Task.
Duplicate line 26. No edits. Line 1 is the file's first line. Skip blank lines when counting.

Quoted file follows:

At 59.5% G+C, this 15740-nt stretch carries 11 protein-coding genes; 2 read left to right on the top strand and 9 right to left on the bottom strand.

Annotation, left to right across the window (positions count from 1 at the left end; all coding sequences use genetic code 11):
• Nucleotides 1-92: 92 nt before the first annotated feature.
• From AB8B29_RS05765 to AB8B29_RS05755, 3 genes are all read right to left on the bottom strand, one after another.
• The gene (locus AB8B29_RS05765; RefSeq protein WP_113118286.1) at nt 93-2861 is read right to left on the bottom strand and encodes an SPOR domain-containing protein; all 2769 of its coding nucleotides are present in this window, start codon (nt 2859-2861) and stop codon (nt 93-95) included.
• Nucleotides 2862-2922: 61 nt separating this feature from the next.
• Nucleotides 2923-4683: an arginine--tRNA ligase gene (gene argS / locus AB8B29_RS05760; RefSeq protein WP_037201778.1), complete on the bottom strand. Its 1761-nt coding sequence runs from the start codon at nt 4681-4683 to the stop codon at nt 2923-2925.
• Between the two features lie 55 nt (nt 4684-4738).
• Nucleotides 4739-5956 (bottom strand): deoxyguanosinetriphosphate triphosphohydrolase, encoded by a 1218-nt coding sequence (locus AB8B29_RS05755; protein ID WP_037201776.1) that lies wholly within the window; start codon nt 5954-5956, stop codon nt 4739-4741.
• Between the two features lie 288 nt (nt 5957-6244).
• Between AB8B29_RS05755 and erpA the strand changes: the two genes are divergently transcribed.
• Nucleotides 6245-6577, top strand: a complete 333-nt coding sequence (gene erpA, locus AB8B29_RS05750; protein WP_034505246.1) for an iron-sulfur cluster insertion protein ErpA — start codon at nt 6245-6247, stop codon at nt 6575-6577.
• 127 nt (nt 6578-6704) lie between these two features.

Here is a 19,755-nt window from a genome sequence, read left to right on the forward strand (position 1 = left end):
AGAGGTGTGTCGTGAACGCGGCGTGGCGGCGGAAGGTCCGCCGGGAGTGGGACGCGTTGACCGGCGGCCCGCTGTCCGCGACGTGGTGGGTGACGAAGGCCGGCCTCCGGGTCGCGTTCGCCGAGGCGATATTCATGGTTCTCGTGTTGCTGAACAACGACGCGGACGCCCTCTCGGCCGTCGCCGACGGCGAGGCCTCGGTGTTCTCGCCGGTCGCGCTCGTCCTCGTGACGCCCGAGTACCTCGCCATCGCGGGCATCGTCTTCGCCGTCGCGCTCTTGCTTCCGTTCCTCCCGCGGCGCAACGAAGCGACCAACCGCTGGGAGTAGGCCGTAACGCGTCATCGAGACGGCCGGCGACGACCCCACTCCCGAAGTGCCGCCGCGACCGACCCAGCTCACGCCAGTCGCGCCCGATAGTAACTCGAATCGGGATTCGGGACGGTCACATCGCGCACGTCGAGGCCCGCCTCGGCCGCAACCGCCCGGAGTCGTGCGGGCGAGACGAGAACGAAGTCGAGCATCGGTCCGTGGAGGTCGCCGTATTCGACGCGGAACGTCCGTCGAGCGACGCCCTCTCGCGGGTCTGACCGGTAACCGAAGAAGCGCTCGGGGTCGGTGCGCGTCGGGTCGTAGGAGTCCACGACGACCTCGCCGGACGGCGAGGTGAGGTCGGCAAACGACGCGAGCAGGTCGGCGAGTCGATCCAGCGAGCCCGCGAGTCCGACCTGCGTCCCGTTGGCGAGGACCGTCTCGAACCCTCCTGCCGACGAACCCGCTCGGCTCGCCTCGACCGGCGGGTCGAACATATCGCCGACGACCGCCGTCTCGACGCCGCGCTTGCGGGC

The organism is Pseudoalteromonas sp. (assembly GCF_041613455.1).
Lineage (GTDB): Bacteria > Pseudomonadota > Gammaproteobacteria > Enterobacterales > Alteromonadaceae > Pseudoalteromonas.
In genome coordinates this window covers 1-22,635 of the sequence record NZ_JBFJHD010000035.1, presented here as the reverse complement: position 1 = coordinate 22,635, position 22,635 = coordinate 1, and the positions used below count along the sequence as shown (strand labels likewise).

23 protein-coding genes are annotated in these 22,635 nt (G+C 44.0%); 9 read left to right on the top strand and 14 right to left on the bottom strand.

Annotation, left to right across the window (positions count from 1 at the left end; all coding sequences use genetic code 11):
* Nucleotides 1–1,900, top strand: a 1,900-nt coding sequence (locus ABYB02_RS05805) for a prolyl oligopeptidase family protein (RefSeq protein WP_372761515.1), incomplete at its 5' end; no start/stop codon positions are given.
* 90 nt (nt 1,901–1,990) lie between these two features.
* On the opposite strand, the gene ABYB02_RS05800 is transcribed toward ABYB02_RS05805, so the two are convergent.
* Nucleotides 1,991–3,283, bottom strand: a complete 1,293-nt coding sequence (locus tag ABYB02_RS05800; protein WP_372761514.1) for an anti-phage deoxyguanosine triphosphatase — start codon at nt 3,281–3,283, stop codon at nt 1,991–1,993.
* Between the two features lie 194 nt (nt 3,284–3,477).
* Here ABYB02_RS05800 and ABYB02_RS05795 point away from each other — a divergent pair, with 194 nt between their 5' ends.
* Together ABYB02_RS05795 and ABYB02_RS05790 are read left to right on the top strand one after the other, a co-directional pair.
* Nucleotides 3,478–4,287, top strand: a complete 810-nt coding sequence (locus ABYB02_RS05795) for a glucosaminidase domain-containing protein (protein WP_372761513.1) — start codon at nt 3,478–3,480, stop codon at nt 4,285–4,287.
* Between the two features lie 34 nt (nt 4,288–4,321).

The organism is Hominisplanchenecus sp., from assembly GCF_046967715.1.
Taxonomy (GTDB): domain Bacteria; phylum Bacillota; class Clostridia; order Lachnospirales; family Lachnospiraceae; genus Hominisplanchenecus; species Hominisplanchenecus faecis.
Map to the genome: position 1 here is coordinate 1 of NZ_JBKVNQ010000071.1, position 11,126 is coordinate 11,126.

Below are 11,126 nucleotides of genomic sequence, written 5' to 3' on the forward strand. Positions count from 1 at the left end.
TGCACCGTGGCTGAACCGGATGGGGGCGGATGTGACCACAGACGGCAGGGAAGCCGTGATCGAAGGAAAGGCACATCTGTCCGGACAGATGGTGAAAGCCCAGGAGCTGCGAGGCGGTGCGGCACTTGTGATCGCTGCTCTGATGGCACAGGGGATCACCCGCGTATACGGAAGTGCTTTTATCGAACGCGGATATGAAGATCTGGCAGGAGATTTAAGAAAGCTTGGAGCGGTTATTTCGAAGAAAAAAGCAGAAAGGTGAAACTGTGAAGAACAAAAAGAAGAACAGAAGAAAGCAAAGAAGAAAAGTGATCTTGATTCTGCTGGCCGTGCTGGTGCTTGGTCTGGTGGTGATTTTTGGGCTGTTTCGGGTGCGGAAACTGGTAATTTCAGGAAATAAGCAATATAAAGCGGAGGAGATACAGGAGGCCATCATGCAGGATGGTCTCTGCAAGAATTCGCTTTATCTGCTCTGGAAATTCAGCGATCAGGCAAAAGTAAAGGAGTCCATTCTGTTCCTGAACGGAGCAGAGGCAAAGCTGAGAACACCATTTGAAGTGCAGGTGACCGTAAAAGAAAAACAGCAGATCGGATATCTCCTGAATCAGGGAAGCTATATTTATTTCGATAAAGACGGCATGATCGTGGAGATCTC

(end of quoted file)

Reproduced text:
* Here ABYB02_RS05800 and ABYB02_RS05795 point away from each other — a divergent pair, with 194 nt between their 5' ends.